The Car Book Blog: Price Depreciation and Maintaining Value

The Center for Auto Safety is the nation’s premier independent, member driven, non-profit consumer advocacy organization dedicated to improving vehicle safety, quality, and fuel economy on behalf of all drivers, passengers, and pedestrians.

With the release of the 39th edition of The Car Booknow available online—we’re sharing some of our best tips for car buying and maintaining your vehicle after you buy. The Car Book 2019 provides today’s car buyer with in-depth ratings of the 2019 vehicles, The Car Book’s unique crash test ratings, comparative complaint ratings, and all of the information needed to make a smart, safe and informed vehicle purchase. For online users only, the site also includes over 1,000 used car ratings going back five years.

So you’ve found the new car that’s perfect for you and your family at a fair price…only to watch in horror as its value plummets over the years. Unfortunately, vehicles depreciate in price faster than almost any other major investment, and vehicle depreciation costs have Image result for depreciating value graphsteadily increased over the past 20 years. In fact, a recent study from Runzheimer International shows that depreciation and interest now account for over 50% of the costs of owning and operating a vehicle.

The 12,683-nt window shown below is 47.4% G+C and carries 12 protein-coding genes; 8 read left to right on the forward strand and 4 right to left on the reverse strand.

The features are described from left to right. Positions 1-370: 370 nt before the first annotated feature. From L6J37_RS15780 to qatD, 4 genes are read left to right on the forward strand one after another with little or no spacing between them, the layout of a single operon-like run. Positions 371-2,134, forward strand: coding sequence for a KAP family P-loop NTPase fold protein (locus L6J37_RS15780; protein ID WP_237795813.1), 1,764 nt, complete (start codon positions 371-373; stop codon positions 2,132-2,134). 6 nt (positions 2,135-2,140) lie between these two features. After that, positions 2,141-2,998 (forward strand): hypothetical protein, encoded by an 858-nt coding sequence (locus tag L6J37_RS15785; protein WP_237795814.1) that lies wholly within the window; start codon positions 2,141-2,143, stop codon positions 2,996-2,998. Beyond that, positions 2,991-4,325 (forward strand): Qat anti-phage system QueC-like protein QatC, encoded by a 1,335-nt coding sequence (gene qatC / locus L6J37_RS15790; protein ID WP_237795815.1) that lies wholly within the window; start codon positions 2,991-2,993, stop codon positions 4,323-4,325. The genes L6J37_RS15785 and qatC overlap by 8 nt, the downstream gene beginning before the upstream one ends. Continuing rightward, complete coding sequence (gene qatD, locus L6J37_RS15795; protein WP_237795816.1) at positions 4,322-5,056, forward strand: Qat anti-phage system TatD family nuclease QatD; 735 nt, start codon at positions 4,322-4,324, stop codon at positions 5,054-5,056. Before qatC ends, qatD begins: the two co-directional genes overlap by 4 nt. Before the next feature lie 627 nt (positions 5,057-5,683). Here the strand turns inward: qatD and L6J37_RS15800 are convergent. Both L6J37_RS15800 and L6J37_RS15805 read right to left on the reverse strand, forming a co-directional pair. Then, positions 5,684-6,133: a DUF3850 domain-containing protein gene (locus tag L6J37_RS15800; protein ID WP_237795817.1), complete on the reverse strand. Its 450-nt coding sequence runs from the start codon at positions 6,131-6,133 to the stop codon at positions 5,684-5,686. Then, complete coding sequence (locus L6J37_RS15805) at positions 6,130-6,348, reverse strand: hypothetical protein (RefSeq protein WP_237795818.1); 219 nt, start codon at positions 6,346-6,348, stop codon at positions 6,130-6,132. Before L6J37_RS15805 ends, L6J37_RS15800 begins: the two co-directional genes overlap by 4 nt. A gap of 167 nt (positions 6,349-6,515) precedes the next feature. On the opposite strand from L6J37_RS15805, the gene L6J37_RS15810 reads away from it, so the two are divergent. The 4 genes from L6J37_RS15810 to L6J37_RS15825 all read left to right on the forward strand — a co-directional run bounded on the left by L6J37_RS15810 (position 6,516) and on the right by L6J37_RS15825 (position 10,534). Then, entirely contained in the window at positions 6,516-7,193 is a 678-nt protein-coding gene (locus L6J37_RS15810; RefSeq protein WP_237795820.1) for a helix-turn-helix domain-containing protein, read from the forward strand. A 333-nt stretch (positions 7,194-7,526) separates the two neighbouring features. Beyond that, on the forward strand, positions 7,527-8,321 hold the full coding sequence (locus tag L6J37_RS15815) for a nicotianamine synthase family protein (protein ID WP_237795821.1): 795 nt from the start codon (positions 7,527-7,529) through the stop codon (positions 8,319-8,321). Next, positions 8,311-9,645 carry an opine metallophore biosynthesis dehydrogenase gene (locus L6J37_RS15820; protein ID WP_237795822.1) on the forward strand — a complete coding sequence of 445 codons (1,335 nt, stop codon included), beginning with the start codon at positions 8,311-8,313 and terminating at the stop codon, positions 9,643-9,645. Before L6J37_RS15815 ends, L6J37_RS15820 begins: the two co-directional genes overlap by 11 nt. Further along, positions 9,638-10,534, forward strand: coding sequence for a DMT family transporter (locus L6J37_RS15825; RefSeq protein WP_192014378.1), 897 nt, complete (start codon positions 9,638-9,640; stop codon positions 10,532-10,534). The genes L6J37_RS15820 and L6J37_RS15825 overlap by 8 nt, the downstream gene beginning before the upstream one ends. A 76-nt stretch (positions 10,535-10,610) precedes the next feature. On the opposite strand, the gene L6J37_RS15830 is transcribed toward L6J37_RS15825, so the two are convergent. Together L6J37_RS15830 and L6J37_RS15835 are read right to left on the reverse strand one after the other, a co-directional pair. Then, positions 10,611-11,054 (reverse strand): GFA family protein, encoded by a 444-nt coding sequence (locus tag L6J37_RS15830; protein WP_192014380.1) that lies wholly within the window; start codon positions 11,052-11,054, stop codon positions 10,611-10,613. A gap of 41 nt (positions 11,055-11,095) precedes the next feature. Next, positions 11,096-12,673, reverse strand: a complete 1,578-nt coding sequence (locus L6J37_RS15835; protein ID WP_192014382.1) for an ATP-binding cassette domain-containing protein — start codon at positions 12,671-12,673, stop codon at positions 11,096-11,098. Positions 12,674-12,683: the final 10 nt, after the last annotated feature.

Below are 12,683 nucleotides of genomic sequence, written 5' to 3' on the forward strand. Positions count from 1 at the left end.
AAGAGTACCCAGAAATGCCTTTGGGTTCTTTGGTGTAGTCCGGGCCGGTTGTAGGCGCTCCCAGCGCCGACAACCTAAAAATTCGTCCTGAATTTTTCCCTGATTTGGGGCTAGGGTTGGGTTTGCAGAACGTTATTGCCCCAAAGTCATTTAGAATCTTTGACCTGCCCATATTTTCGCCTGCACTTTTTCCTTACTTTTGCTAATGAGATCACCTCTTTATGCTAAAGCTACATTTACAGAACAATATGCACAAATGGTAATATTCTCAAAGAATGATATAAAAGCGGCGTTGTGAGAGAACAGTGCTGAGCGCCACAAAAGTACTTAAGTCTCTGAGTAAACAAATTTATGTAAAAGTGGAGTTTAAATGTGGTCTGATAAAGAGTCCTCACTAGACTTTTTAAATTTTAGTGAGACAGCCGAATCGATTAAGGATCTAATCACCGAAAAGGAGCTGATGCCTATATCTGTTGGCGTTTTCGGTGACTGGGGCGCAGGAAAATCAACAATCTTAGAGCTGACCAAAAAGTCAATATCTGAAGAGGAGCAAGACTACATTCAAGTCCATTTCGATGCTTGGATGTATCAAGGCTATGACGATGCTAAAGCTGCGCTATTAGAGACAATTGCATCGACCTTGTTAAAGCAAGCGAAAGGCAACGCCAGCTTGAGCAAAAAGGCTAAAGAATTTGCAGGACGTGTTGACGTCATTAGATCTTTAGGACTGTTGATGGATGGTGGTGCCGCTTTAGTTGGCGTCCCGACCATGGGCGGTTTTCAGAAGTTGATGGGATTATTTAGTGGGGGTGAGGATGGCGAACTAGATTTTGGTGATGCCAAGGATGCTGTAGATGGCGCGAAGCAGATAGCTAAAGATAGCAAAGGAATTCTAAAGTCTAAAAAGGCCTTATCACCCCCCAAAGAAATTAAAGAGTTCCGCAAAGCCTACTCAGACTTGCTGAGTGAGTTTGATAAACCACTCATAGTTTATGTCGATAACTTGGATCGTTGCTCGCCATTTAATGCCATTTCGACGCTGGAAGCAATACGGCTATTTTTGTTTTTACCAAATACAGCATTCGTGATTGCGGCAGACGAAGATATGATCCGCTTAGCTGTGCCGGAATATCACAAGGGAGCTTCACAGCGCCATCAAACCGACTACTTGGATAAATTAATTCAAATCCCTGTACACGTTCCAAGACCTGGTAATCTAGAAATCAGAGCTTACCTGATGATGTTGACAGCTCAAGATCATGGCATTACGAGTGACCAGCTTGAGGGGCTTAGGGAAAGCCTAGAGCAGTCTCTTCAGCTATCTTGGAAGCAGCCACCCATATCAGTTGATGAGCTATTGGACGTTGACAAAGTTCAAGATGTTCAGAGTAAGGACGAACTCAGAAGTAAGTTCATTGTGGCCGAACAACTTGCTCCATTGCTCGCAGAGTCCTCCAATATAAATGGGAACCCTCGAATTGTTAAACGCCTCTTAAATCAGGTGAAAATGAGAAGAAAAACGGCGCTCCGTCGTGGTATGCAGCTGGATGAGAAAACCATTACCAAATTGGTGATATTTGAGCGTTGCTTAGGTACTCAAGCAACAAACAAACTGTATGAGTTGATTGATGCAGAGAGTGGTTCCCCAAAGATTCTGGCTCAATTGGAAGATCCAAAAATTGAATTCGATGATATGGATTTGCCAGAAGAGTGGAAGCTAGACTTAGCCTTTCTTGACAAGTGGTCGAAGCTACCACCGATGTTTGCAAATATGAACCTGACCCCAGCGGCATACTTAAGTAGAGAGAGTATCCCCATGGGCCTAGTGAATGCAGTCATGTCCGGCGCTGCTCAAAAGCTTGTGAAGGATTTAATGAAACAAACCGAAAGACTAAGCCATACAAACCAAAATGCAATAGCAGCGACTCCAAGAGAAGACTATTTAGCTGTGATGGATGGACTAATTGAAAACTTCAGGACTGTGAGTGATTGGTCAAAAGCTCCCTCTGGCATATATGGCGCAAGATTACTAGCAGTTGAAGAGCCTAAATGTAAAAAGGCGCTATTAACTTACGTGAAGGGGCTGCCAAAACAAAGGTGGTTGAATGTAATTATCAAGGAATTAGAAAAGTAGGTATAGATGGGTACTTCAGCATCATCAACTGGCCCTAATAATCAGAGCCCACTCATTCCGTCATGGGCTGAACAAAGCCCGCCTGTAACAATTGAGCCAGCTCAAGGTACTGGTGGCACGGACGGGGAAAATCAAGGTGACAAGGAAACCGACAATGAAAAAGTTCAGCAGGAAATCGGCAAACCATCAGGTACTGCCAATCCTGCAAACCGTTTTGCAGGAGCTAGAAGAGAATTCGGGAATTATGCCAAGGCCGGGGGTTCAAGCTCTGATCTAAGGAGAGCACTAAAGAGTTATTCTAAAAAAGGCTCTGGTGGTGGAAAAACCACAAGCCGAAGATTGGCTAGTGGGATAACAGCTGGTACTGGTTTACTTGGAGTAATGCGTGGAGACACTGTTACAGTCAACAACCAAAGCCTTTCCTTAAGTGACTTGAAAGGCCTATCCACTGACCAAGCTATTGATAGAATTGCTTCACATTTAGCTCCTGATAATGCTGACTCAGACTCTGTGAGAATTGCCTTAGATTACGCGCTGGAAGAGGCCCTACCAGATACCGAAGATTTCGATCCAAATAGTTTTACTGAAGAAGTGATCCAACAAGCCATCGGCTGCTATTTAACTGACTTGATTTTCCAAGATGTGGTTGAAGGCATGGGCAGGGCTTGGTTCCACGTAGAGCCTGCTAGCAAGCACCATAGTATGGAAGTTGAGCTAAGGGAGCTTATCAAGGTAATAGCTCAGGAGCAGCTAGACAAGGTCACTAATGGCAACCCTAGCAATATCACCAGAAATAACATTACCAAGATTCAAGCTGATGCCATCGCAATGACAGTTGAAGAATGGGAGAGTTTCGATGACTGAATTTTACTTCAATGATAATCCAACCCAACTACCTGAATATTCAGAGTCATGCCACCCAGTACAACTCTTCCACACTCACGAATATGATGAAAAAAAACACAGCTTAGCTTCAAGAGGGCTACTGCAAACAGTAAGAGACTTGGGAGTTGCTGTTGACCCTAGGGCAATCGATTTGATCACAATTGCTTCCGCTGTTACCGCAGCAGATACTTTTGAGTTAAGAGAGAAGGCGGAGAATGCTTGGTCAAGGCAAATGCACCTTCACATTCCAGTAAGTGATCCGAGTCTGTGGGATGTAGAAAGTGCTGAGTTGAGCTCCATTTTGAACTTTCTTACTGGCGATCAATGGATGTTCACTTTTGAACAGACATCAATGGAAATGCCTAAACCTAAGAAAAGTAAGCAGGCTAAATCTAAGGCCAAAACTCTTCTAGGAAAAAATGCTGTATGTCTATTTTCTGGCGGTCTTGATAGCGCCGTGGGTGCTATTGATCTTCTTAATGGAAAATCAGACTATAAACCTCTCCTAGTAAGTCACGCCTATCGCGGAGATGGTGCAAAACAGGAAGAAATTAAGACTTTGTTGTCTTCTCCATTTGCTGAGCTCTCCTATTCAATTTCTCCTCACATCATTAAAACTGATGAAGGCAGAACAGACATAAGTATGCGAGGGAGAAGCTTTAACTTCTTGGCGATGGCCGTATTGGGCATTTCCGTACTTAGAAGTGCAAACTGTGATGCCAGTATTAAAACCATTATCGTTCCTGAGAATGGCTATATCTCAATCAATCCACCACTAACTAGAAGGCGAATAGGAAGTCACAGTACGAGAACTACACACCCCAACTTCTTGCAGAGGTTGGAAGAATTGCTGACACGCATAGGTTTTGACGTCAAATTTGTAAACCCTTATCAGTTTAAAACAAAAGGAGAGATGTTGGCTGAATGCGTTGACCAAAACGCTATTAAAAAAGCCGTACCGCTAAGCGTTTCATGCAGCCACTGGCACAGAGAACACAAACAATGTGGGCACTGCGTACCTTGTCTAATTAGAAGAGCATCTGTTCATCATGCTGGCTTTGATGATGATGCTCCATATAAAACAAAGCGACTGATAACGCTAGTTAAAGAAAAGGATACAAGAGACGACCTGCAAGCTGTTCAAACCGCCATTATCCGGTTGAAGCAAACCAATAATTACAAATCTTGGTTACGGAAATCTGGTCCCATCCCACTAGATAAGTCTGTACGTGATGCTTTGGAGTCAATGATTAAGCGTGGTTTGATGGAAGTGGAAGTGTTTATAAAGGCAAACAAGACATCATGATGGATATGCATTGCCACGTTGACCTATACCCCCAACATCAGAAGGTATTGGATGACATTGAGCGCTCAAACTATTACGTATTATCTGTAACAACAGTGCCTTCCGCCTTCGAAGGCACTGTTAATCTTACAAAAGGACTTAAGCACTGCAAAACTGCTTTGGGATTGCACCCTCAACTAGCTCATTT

Recently, however, the increasing cost of depreciation has slowed down due to the increased prices of new vehicles and the stabilization in finance rates.    

While there is no foolproof method for predicting retained vehicle value, your best bet is to purchase a popular vehicle model. Chances are good that it will also be a popular used vehicle, meaning that it will retain more of its value when you go to sell it.    

Most new cars are traded in within four years and are then available on the used car market. The priciest used cars may not be the highest quality. Supply and demand, as well as appearance, are important factors in determining used car prices.    

For a list of top-selling cars that held their value well and poorly, check out the latest edition of The Car Book or visit

If you haven’t already, be sure to join the Center for Auto Safety to get a full year’s access to Come back to The Car Book Blog soon for more insightful car buying information.

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